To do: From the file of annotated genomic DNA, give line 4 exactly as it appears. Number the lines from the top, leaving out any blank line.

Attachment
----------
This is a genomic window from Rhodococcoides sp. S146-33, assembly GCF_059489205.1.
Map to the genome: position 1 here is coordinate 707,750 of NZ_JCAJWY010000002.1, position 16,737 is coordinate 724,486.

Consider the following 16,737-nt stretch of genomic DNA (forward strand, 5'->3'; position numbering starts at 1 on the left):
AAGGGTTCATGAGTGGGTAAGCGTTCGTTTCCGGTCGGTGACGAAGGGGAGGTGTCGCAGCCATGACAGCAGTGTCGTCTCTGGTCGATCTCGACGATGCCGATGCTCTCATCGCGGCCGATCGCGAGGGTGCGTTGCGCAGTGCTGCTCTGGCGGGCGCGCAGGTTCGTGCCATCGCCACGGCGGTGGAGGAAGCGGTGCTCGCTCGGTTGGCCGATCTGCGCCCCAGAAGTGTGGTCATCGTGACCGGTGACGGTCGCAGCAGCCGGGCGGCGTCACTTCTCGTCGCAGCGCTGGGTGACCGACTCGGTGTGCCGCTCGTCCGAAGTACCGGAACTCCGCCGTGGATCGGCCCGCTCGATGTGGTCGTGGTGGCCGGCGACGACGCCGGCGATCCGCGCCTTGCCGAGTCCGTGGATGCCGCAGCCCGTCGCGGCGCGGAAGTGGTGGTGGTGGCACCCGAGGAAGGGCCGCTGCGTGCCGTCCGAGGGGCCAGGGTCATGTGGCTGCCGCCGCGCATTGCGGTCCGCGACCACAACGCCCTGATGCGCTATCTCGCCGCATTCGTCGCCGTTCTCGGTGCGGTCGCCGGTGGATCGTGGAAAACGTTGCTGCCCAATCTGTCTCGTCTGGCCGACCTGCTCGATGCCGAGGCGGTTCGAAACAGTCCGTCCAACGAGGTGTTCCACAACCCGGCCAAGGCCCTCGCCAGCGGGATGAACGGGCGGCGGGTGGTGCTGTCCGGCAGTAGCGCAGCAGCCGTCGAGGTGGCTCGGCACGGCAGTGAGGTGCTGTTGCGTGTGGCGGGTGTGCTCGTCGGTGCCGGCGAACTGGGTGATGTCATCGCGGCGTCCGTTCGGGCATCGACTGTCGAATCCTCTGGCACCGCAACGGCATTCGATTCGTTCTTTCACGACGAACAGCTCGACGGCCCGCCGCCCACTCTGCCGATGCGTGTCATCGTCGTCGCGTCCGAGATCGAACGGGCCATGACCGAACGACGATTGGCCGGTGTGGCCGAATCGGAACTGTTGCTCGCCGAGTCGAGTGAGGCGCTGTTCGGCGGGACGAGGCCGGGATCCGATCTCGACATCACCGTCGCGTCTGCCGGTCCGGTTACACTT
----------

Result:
AAGGGTTCATGAGTGGGTAAGCGTTCGTTTCCGGTCGGTGACGAAGGGGAGGTGTCGCAGCCATGACAGCAGTGTCGTCTCTGGTCGATCTCGACGATGCCGATGCTCTCATCGCGGCCGATCGCGAGGGTGCGTTGCGCAGTGCTGCTCTGGCGGGCGCGCAGGTTCGTGCCATCGCCACGGCGGTGGAGGAAGCGGTGCTCGCTCGGTTGGCCGATCTGCGCCCCAGAAGTGTGGTCATCGTGACCGGTGACGGTCGCAGCAGCCGGGCGGCGTCACTTCTCGTCGCAGCGCTGGGTGACCGACTCGGTGTGCCGCTCGTCCGAAGTACCGGAACTCCGCCGTGGATCGGCCCGCTCGATGTGGTCGTGGTGGCCGGCGACGACGCCGGCGATCCGCGCCTTGCCGAGTCCGTGGATGCCGCAGCCCGTCGCGGCGCGGAAGTGGTGGTGGTGGCACCCGAGGAAGGGCCGCTGCGTGCCGTCCGAGGGGCCAGGGTCATGTGGCTGCCGCCGCGCATTGCGGTCCGCGACCACAACGCCCTGATGCGCTATCTCGCCGCATTCGTCGCCGTTCTCGGTGCGGTCGCCGGTGGATCGTGGAAAACGTTGCTGCCCAATCTGTCTCGTCTGGCCGACCTGCTCGATGCCGAGGCGGTTCGAAACAGTCCGTCCAACGAGGTGTTCCACAACCCGGCCAAGGCCCTCGCCAGCGGGATGAACGGGCGGCGGGTGGTGCTGTCCGGCAGTAGCGCAGCAGCCGTCGAGGTGGCTCGGCACGGCAGTGAGGTGCTGTTGCGTGTGGCGGGTGTGCTCGTCGGTGCCGGCGAACTGGGTGATGTCATCGCGGCGTCCGTTCGGGCATCGACTGTCGAATCCTCTGGCACCGCAACGGCATTCGATTCGTTCTTTCACGACGAACAGCTCGACGGCCCGCCGCCCACTCTGCCGATGCGTGTCATCGTCGTCGCGTCCGAGATCGAACGGGCCATGACCGAACGACGATTGGCCGGTGTGGCCGAATCGGAACTGTTGCTCGCCGAGTCGAGTGAGGCGCTGTTCGGCGGGACGAGGCCGGGATCCGATCTCGACATCACCGTCGCGTCTGCCGGTCCGGTTACACTT